Kaitlin Howard is a researcher and writer producing insightful content across the healthcare revenue cycle. She has written and produced content for Zelis, Waystar, and Recondo Technology, as well as agencies. With a B.A. in English and Writing from University of Denver, Kaitlin stays current on market updates on claims management and healthcare payments, publishing a regular educational blog series on industry trends and Zelis offerings.
It’s time to focus on the member.
Members are becoming more determined to take ownership of their healthcare information. Many express a desire for solutions that provide clarity, control, and guidance. As such, organizations should look to develop solutions with transparency and education in mind, further empowering members on their journey and providing support at every step along the way.
And while we know the member empowerment space is challenging, with the right tools and mindset, all of us here at Zelis truly believe healthcare organizations can take the steps needed to push their strategies one step further.
In a recent podcast, Kevin Tierney is joined by Madison Goldfischer, Zelis Vice President and head of product for member empowerment, to unpack a recent member empowerment study from Zelis and to better understand what these results mean for the future of the healthcare industry.
As always, we’ll discuss the highlights below, but you can listen to the full podcast here:
Step One: Establishing trust
In Zelis’ recent member empowerment study, one of the most cited reasons for disengagement was broken trust. So what can plans do to reestablish trust and provide more member clarity?
Plans need to be deliberate, telling members what they’re getting and why. Explain how benefits work, how healthcare works, and how members can leverage their benefits.
Members should understand how to do things themselves, but that doesn’t mean they should have to go it alone. Continue to lead them to the right choice but give them the autonomy to make the choice.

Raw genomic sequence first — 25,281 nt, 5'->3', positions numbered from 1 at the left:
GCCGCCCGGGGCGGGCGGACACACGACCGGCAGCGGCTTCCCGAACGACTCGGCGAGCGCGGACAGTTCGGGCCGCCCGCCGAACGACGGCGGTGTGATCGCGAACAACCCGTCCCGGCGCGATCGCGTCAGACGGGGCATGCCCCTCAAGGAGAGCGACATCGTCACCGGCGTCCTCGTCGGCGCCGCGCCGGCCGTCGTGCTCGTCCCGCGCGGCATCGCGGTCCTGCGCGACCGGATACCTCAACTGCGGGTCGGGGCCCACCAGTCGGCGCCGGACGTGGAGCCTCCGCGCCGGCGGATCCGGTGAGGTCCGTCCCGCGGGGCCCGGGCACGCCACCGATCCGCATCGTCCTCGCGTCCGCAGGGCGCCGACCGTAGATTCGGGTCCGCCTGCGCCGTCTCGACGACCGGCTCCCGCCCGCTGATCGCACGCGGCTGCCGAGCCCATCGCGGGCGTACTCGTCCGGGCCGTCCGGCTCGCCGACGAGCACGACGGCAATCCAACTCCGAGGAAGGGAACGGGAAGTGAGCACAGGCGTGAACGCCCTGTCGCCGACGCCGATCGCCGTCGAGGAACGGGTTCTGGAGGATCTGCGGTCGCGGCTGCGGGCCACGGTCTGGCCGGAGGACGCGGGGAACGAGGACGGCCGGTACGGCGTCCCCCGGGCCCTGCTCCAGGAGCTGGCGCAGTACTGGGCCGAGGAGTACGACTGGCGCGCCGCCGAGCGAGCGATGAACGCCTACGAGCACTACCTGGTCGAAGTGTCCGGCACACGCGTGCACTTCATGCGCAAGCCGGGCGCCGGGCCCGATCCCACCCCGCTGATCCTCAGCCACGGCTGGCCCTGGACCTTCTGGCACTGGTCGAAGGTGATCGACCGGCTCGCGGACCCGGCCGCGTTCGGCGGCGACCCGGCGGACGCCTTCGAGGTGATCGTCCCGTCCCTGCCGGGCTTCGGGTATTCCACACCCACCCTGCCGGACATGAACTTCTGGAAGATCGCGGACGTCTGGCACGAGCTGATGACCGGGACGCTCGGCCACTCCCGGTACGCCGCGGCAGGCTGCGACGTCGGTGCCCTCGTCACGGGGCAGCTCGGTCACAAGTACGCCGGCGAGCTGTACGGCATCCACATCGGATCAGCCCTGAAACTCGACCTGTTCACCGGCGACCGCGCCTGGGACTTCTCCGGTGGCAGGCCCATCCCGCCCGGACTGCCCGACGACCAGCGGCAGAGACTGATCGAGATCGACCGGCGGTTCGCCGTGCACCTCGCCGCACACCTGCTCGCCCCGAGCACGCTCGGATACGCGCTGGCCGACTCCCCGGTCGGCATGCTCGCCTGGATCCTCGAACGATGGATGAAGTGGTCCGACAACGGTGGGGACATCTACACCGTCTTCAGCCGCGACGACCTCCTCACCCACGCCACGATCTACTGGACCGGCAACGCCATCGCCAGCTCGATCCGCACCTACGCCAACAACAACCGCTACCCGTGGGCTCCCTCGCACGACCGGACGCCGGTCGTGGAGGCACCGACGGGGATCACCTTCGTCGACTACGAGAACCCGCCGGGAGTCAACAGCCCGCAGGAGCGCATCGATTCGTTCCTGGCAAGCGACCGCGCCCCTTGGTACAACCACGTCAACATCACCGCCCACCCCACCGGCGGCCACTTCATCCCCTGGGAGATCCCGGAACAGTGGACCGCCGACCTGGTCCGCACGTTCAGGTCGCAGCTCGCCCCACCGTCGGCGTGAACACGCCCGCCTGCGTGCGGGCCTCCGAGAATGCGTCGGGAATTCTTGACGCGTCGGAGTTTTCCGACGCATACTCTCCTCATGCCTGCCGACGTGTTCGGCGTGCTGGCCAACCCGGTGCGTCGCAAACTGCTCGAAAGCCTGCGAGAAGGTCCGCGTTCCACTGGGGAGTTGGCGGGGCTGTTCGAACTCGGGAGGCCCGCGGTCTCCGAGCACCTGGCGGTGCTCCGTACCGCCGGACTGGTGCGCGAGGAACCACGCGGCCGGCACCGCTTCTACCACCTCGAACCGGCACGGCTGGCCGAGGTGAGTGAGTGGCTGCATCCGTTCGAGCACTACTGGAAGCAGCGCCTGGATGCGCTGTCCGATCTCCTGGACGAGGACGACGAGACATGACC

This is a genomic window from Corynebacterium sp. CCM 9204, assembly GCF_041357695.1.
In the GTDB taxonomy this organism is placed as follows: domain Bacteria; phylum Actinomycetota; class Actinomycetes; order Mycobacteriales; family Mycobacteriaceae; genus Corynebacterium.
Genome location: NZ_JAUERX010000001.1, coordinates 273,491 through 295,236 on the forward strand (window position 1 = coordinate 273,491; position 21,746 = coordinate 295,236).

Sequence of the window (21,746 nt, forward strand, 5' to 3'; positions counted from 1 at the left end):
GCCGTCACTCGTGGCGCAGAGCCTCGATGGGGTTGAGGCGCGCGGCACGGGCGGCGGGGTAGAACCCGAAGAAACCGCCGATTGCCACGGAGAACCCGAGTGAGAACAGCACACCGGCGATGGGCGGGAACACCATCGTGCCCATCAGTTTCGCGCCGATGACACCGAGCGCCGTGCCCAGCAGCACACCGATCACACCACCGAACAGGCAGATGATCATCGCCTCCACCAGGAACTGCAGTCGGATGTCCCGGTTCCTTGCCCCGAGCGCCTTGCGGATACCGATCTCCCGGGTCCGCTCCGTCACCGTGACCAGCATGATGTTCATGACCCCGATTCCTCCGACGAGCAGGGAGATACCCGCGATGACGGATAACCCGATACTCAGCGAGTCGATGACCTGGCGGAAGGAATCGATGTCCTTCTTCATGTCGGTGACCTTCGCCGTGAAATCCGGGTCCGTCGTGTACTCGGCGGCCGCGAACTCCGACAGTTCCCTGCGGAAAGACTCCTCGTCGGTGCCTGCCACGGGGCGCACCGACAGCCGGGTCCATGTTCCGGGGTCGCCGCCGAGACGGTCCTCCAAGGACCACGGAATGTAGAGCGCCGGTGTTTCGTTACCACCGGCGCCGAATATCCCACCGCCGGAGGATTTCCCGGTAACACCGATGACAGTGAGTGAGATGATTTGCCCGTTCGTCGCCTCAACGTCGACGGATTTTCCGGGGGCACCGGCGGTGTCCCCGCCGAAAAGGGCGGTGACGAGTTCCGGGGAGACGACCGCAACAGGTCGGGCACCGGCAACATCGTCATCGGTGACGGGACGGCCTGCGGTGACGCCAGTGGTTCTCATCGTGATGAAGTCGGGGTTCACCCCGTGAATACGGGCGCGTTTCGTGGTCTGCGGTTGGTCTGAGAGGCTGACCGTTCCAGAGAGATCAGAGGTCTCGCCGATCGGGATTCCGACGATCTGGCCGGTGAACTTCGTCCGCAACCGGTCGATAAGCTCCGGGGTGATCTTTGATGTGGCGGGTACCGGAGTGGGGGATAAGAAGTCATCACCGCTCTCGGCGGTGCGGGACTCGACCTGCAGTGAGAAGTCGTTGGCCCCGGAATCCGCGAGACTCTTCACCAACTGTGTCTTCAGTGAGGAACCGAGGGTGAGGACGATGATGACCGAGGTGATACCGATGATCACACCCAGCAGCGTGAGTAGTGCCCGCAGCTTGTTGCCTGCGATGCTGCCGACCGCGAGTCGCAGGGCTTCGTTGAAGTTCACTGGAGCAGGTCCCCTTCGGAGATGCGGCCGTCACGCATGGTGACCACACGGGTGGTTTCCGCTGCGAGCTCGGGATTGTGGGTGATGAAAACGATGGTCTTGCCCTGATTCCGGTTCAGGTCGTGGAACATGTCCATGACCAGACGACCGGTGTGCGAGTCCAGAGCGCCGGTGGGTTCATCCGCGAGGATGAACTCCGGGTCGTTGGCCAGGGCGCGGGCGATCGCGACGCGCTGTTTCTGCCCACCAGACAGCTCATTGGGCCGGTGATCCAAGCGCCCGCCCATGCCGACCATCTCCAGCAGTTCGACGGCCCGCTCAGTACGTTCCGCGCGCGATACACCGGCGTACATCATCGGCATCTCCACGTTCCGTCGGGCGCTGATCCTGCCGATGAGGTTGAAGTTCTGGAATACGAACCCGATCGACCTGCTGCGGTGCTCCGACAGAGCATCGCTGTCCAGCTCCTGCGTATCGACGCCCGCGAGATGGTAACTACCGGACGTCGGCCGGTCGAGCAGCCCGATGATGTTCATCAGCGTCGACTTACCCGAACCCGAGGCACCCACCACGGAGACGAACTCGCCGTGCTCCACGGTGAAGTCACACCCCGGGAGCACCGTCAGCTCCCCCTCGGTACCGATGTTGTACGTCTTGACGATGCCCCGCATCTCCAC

Step Two: Gaining clarity
Lack of member engagement boils down to this: the traditional healthcare journey we support is fundamentally flawed.
But it’s not your fault. In fact, it’s not even close.
With the rise of cost comparison tools, the importance of understanding of out-of-pocket cost is vital.
The average American has under $1K set aside for emergency funds. Now add in deductibles, out-of-pocket payments, and co-pays. Talk about stressful.
But that’s only the first bit.
Finding care and understanding what to do for care as it relates to the member’s specific situation is a massive touchpoint that can sometimes be overlooked.
Post-care is the same.
How many times have you received a paper bill months after receiving care? The answer, if you’re like other Americans, is probably “too many”.
For many, once the bill is received it can look like jargon. What does an EOB mean? Why do the numbers look different on different pages? Is the amount correct? Is this the final bill or will there be another?
People need support. They need answers. And they need it quickly and simply.
That’s where you come in.
Intermission: The challenge
Members in high deductible plans are less likely to receive appropriate care, especially those trying to manage conditions, because, when it comes down to it, many just don’t understand what it is going to cost them, so they neglect all care in general.
And that’s a problem. A big one.
When considering long-term care costs, ideally, you want to manage the appropriate amount of care upfront, so you can stem off any major issues further down the road if need be.
But that doesn’t always happen.
With an increase in employee turnover, many consumers may have a different plan every year. As such, some health plans are feeling a strain when attempting to provide a corresponding, continual experience.
Step Three: Meaningful guidance
Health plans should provide meaningful guidance to members along their healthcare experience before even talking to a real person. How? Implementing proactive digital self-service tools.
Technology is robust enough for consumers to be proactive about how they engage.
Websites and portals need to, not only, have enough information, but also, be easily navigable and, more importantly, individualized.
If a member has a chronic condition, their care journey, as well as the information they need, is going to look a lot differently than a healthy member.
Ensuring your digital, self-service tools reflect each member’s experience is so important. And a great first step.
But we’re all still human. And being human comes with complexity.
That’s where the person-to-person interaction comes in.
Step Four: Capturing confidence
When a member has more confidence in their healthcare journey, a few things happen:
One is the willingness to increase ownership and engagement in their own healthcare journey.
The other is a willingness to engage in things in which they wouldn’t have normally trusted.
As you build out member confidence in the basics of healthcare and your own products, overtime, you’ll be able to start incorporating components to help members better manage both their current and future care.
The Wrap Up
Experience is everything. As such, taking a human-centered approach is vital to ensuring a smooth-sailing healthcare journey for members. Because, as you know, members are people, first and foremost.
If you’re interested in finding out how Zelis can support your organization’s path towards member empowerment, click here.